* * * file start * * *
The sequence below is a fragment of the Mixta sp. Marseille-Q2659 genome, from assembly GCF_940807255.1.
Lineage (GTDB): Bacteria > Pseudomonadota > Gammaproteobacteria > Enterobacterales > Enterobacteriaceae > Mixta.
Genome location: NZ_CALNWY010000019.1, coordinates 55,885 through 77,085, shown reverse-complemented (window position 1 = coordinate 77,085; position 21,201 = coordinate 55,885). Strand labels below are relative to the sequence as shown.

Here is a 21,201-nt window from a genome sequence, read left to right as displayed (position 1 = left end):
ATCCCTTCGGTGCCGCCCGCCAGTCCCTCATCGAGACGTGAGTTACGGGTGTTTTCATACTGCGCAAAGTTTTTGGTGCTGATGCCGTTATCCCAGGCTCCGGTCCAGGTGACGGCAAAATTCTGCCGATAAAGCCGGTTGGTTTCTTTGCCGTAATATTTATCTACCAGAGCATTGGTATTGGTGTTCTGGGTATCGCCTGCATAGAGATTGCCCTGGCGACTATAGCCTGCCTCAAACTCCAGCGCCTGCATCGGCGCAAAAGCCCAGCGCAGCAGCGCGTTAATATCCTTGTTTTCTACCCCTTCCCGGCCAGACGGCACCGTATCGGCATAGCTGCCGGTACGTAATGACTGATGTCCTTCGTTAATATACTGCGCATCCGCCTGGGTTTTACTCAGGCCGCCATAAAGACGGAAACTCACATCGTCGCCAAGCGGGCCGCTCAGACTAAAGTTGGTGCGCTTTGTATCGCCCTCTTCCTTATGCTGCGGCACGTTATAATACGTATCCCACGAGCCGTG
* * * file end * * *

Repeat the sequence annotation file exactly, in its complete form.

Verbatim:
The sequence below is a fragment of the Mixta sp. Marseille-Q2659 genome, from assembly GCF_940807255.1.
Lineage (GTDB): Bacteria > Pseudomonadota > Gammaproteobacteria > Enterobacterales > Enterobacteriaceae > Mixta.
Genome location: NZ_CALNWY010000019.1, coordinates 55,885 through 77,085, shown reverse-complemented (window position 1 = coordinate 77,085; position 21,201 = coordinate 55,885). Strand labels below are relative to the sequence as shown.

Here is a 21,201-nt window from a genome sequence, read left to right as displayed (position 1 = left end):
ATCCCTTCGGTGCCGCCCGCCAGTCCCTCATCGAGACGTGAGTTACGGGTGTTTTCATACTGCGCAAAGTTTTTGGTGCTGATGCCGTTATCCCAGGCTCCGGTCCAGGTGACGGCAAAATTCTGCCGATAAAGCCGGTTGGTTTCTTTGCCGTAATATTTATCTACCAGAGCATTGGTATTGGTGTTCTGGGTATCGCCTGCATAGAGATTGCCCTGGCGACTATAGCCTGCCTCAAACTCCAGCGCCTGCATCGGCGCAAAAGCCCAGCGCAGCAGCGCGTTAATATCCTTGTTTTCTACCCCTTCCCGGCCAGACGGCACCGTATCGGCATAGCTGCCGGTACGTAATGACTGATGTCCTTCGTTAATATACTGCGCATCCGCCTGGGTTTTACTCAGGCCGCCATAAAGACGGAAACTCACATCGTCGCCAAGCGGGCCGCTCAGACTAAAGTTGGTGCGCTTTGTATCGCCCTCTTCCTTATGCTGCGGCACGTTATAATACGTATCCCACGAGCCGTG